Lately, I've been spending too much time reading other blogs. I started out by checking out what other people were doing, getting ideas, and linking to stories that piqued my interest. But now I find that I use up all my blogging time just weeding through what others post. Then I'm overwhelmed by the sheer number of topics to address.

I don't like drive-by posting. On other people's blogs, there have been so many items I'd like to comment on, but the topics are important enough to warrant lengthy conversation, but since I don't have the time lately to do that, I'd rather not leave any comment at all than leave a provocative one-liner that I'm not around to defend.

Thursday, November 5, 2009

Note to self:

snipped shamelessly from Diogenes:
quote from Cardinal Ratzinger's 1984 address to German seminarians:

The ability to accept and weather suffering is a fundamental condition for succeeding as a human being. Where it is never learned, existence is doomed to failure. Being up-in-arms about everyone and everything contaminates the ground of the soul, so to speak, and turns it into barren land. The priest must learn how to cope with pain -- formerly one spoke of asceticism in this context. No one likes this word any longer; it becomes more palatable when we translate it from Greek into English -- training. Everyone knows that without training and the will-power that goes with it there is no success. Nowadays one trains for all kinds of skills with enthusiasm and persistence, and in this way record performances in many areas are possible that were once deemed inconceivable. Why does it seem so outlandish to train for real life, for the right life -- to practice the arts of self-denial, of self-control, and of freeing ourselves from our addictions?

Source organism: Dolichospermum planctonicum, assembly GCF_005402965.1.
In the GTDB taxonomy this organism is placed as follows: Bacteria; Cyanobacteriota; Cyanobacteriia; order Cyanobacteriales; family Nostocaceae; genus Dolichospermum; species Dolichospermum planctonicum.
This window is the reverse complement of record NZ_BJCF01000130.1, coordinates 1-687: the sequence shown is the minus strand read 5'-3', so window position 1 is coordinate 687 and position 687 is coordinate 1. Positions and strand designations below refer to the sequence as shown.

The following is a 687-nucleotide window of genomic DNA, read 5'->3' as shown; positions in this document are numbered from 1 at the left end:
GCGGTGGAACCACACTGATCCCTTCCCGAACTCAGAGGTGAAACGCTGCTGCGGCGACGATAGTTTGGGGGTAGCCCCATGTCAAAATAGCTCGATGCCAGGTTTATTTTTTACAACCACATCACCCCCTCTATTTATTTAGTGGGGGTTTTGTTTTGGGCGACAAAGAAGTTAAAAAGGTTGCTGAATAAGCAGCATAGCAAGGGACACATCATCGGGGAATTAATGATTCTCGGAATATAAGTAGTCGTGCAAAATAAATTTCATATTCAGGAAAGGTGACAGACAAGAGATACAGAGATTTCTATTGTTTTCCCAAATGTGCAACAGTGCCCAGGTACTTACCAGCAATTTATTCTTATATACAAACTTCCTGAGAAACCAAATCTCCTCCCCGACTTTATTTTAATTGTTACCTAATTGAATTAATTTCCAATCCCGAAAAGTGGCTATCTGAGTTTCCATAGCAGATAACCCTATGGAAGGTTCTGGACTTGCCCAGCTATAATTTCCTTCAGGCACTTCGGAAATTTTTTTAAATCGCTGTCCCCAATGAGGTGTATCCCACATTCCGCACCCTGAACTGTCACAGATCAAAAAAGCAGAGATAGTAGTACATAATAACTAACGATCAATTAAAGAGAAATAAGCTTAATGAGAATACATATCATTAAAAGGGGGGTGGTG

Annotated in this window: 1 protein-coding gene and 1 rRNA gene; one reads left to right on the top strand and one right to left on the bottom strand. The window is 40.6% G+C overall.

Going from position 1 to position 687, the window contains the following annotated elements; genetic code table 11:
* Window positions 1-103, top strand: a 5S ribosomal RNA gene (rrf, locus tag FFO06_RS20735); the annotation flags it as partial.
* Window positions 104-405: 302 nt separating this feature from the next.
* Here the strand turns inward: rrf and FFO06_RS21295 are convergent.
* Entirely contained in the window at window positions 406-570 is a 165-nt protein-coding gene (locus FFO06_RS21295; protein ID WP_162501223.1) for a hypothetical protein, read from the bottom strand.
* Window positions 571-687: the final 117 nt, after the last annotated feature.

As a reminder of this, near my desk is a small copy of an illustration from an old copy of the Imitation of Christ, where Christ is being whipped and mocked by the soldiers in his cell. The caption: "Cease to complain, remembering my Passion."

Man, do I need to be reminded of that often.

And while I'm redirecting you to other blogs...

I've found Shameless Popery to be very enriching, especially the post today answering the Protestant hang-up on the Eucharist and Mary. It's worth checking out.

The Paschal Mystery

As I'm reading Fulton Sheen's "Life of Christ" and loving every minute of it, Fr. Longenecker's post today about the centrality of the Paschal Mystery to the Catholic's relationship with Christ is knee-deep frosting on the cake.

Wednesday, November 4, 2009

Sweetie-Pie Baby Girl

Sporting her "I Love My Daddy" bib.

Not only is she now crawling, but this week, she cut two teeth.
Oh, yeah, and in other minor news, SHE SAID DADA! (Mom is still moping.)

Tuesday, November 3, 2009

The Dog That Didn't Bark Finally Barks

President Obama said to a joint session of Congress that his plan for health care reform would not use Federal dollars to pay for abortions. Yet we knew even at the time that he was lying.